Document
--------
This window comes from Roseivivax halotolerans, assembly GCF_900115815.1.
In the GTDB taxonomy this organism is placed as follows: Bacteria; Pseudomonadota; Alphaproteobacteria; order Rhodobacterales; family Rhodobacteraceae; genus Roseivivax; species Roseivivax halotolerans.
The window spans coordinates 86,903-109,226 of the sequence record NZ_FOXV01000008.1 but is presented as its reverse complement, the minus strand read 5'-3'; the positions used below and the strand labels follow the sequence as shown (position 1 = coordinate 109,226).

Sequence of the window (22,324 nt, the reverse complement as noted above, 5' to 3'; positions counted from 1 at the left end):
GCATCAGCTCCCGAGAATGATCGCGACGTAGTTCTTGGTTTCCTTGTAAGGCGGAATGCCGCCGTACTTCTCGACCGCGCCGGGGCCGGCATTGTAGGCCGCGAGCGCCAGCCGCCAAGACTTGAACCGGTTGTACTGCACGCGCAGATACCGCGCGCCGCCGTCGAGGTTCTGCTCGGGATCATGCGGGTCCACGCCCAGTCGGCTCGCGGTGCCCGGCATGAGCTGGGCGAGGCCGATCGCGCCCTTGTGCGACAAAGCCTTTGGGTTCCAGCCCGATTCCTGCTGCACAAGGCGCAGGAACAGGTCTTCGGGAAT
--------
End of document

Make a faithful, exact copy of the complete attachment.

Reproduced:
This window comes from Roseivivax halotolerans, assembly GCF_900115815.1.
In the GTDB taxonomy this organism is placed as follows: Bacteria; Pseudomonadota; Alphaproteobacteria; order Rhodobacterales; family Rhodobacteraceae; genus Roseivivax; species Roseivivax halotolerans.
The window spans coordinates 86,903-109,226 of the sequence record NZ_FOXV01000008.1 but is presented as its reverse complement, the minus strand read 5'-3'; the positions used below and the strand labels follow the sequence as shown (position 1 = coordinate 109,226).

Sequence of the window (22,324 nt, the reverse complement as noted above, 5' to 3'; positions counted from 1 at the left end):
GCATCAGCTCCCGAGAATGATCGCGACGTAGTTCTTGGTTTCCTTGTAAGGCGGAATGCCGCCGTACTTCTCGACCGCGCCGGGGCCGGCATTGTAGGCCGCGAGCGCCAGCCGCCAAGACTTGAACCGGTTGTACTGCACGCGCAGATACCGCGCGCCGCCGTCGAGGTTCTGCTCGGGATCATGCGGGTCCACGCCCAGTCGGCTCGCGGTGCCCGGCATGAGCTGGGCGAGGCCGATCGCGCCCTTGTGCGACAAAGCCTTTGGGTTCCAGCCCGATTCCTGCTGCACAAGGCGCAGGAACAGGTCTTCGGGAAT